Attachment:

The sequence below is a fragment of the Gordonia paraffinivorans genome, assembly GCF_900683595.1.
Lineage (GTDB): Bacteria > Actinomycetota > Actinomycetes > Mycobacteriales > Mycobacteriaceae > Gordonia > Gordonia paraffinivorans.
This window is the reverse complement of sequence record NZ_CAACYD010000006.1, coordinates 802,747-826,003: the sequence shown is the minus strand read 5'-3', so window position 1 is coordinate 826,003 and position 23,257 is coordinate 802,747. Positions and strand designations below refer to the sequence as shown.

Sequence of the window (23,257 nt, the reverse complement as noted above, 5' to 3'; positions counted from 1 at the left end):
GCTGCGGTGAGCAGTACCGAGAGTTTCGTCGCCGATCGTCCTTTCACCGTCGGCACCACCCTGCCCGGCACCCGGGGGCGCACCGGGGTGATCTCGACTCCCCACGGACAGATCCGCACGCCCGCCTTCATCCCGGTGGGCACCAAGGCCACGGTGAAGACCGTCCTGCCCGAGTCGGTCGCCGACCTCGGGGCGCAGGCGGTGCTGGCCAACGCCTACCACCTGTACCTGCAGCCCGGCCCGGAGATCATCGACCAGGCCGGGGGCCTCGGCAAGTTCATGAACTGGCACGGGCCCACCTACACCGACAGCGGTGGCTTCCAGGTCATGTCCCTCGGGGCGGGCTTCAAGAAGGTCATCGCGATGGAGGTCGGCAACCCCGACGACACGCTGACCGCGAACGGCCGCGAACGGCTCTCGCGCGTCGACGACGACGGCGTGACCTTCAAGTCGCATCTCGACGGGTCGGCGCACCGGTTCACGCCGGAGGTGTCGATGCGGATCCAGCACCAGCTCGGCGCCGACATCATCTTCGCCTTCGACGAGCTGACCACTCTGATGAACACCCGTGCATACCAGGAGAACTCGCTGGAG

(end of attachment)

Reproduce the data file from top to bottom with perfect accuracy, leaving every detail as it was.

The sequence below is a fragment of the Gordonia paraffinivorans genome, assembly GCF_900683595.1.
Lineage (GTDB): Bacteria > Actinomycetota > Actinomycetes > Mycobacteriales > Mycobacteriaceae > Gordonia > Gordonia paraffinivorans.
This window is the reverse complement of sequence record NZ_CAACYD010000006.1, coordinates 802,747-826,003: the sequence shown is the minus strand read 5'-3', so window position 1 is coordinate 826,003 and position 23,257 is coordinate 802,747. Positions and strand designations below refer to the sequence as shown.

Sequence of the window (23,257 nt, the reverse complement as noted above, 5' to 3'; positions counted from 1 at the left end):
GCTGCGGTGAGCAGTACCGAGAGTTTCGTCGCCGATCGTCCTTTCACCGTCGGCACCACCCTGCCCGGCACCCGGGGGCGCACCGGGGTGATCTCGACTCCCCACGGACAGATCCGCACGCCCGCCTTCATCCCGGTGGGCACCAAGGCCACGGTGAAGACCGTCCTGCCCGAGTCGGTCGCCGACCTCGGGGCGCAGGCGGTGCTGGCCAACGCCTACCACCTGTACCTGCAGCCCGGCCCGGAGATCATCGACCAGGCCGGGGGCCTCGGCAAGTTCATGAACTGGCACGGGCCCACCTACACCGACAGCGGTGGCTTCCAGGTCATGTCCCTCGGGGCGGGCTTCAAGAAGGTCATCGCGATGGAGGTCGGCAACCCCGACGACACGCTGACCGCGAACGGCCGCGAACGGCTCTCGCGCGTCGACGACGACGGCGTGACCTTCAAGTCGCATCTCGACGGGTCGGCGCACCGGTTCACGCCGGAGGTGTCGATGCGGATCCAGCACCAGCTCGGCGCCGACATCATCTTCGCCTTCGACGAGCTGACCACTCTGATGAACACCCGTGCATACCAGGAGAACTCGCTGGAG